In 1951, the nation’s first nuclear reactor, “Experimental Breeder Reactor I,” came online in a small Idaho town called Arco, generating enough electricity to power four light bulbs (United States Nuclear Regulatory Commision , 2016). Four years later the Atomic Energy Commission brought another plant online in the same town, producing enough power for its one thousand residents. It took another six years for a large-scale nuclear plant to complete construction in Shippingport, Pennsylvania, providing power to Pittsburgh (United States Nuclear Regulatory Commision , 2016).
Throughout the next decade several more nuclear facilities would arise, along with fierce opposition to nuclear power in all its forms, from weapons to power production. In 1957, grassroots movements opposing nuclear energy began to spring up around the country, and in the early 1960’s, citizens of Utah and Nevada began showing high levels of leukemia because of blast testing that occurred freely the decade before (Rubinson). Despite this, nuclear power seemed to be the power of the future, with nuclear power plants being built all around the country. When OPEC began its embargo of the U.S. in 1973, Congress ordered 41 more nuclear plants to be built (United States Nuclear Regulatory Commision , 2016).
Then, disaster struck the nation’s nuclear industry. In 1979 the Three Mile Island nuclear plant’s heat exchanger pumps failed, causing a series of subsequent failures that resulted in meltdown a of the fuel rods. (United States Nuclear Regulatory Commision , 2016). Although the incident caused the public to panic, “its small radioactive releases had no detectable health effects on plant workers or the public” (United States Nuclear Regulatory Commision , 2016). Then, in 1986, the final nail in the industries’ proverbial coffin was hammered into place with the destruction of Unit 4 of the nuclear power plant in Chernobyl, Ukraine (United States Nuclear Regulatory Commision , 2016).
Today, construction of nuclear power facilities has nearly halted as more and more facilities are retired each year without replacements. The availability of natural gas has prevented nuclear from becoming economically viable. Between 1977 and 2013, zero nuclear plants were approved; however, some plants approved before 1977 came online in the eighties (World Nuclear Association , 2017).
Then, in 2013, construction began on four reactors in our very own backyard. Two of the plants are in Summer, South Carolina with the other two in Waynesboro, Georgia. With the bankruptcy of their largest financer, Westinghouse, the future of these reactors is in jeopardy. On July 31st, 2017, South Carolina pulled the plug on the construction of its two reactors because the expected costs soared from its initial $11.5 billion estimate to as much as $25 billion, and was over three years late (Plumer, U.S Nuclear Comeback Stalls as Two Reactors Are Abandoned, 2017). As UGA’s very own David Gattie stated, “it appears the hope for a nuclear comeback in the U.S, at least for the immediate future, rests with two reactors at Plant Vogtle in Burke County, Georgia” (Charlie, 2017).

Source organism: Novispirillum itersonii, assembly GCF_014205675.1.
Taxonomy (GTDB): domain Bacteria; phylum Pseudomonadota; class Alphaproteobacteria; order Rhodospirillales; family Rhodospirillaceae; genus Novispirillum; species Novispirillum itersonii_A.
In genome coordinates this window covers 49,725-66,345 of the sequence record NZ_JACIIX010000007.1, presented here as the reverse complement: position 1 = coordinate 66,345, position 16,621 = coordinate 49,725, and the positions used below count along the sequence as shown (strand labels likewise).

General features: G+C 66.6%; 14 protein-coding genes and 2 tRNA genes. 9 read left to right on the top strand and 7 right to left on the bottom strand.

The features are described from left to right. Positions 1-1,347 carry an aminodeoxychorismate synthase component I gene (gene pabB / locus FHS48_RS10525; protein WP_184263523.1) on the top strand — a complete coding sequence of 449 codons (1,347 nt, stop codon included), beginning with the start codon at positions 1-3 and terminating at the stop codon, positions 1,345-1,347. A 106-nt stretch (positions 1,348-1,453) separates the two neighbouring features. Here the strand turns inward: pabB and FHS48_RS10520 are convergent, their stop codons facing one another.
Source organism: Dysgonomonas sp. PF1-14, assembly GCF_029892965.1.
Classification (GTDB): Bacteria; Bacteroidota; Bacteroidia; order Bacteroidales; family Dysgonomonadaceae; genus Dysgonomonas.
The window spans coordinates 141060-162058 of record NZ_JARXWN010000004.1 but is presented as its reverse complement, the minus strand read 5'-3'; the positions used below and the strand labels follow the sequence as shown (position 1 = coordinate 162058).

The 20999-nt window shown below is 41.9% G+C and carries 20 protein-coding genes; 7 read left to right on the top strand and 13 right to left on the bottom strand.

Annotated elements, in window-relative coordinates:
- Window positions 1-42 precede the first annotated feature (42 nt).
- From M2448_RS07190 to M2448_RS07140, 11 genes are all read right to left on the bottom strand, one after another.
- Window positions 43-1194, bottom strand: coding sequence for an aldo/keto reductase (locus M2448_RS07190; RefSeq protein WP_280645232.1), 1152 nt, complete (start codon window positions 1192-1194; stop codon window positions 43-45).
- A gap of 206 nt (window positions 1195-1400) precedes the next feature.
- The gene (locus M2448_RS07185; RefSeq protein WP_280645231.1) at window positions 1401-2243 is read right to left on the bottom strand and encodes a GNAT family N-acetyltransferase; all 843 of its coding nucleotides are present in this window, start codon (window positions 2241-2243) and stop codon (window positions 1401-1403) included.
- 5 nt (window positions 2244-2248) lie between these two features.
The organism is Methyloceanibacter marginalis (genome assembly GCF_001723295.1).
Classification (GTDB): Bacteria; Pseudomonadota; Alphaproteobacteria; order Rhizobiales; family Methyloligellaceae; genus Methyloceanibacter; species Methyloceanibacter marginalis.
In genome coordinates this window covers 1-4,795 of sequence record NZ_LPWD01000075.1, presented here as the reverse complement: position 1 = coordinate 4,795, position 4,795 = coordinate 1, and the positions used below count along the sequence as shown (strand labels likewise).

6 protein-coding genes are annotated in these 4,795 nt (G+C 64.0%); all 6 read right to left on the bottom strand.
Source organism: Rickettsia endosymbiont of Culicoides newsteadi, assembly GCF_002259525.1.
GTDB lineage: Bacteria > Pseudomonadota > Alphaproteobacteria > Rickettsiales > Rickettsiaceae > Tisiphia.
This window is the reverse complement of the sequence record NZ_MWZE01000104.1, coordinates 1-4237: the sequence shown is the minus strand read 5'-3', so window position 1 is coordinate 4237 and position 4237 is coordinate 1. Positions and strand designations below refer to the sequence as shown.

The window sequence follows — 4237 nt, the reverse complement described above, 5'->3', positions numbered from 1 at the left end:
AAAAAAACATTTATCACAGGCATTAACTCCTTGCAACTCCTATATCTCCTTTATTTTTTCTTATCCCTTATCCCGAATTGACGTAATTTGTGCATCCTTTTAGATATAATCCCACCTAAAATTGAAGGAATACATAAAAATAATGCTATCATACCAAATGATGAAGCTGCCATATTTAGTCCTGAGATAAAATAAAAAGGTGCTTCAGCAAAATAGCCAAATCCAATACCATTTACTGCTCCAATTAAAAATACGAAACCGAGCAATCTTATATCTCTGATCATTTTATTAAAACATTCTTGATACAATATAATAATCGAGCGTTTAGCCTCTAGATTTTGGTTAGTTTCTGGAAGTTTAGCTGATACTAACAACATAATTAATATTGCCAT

On August 31st, Georgia Power affirmed its commitment to finishing the Vogtle reactors, stating “they can succeed where South Carolina failed” (Plumer, The U.S. Backs Off Nuclear Power. Georgia Wants to Keep Building Reactors , 2017). It seems that for now, there is still a hope for the only reliable, carbon free energy source currently available. While the financial costs of building reactors are undoubtedly high, we must ask ourselves what the cost of continuing to use fossil fuels will have on future generations.
Charlie. (2017, 8 2). Georgia Holds Fate of Future US Nuclear Power . Retrieved from Georgia Pol : https://www.georgiapol.com/2017/08/02/georgia-holds-fate-future-us-nuclear-power/
Plumer, B. (2017, 08 31). The U.S. Backs Off Nuclear Power. Georgia Wants to Keep Building Reactors . Retrieved from The New York Times : https://www.nytimes.com/2017/08/31/business/georgia-vogtle-nuclear-reactors.html
Plumer, B. (2017, 07 2017). U.S Nuclear Comeback Stalls as Two Reactors Are Abandoned. Retrieved from The New York Times: https://www.nytimes.com/2017/07/31/climate/nuclear-power-project-canceled-in-south-carolina.html
Rubinson, P. (n.d.). The American Antinuclear Movement .
United States Nuclear Regulatory Commision . (2016, 3 30). Retrieved from History : https://www.nrc.gov/about-nrc/emerg-preparedness/history.html
World Nuclear Association . (2017, 8 30). Nuclear Power in the USA . Retrieved from http://www.world-nuclear.org/information-library/country-profiles/countries-t-z/usa-nuclear-power.aspx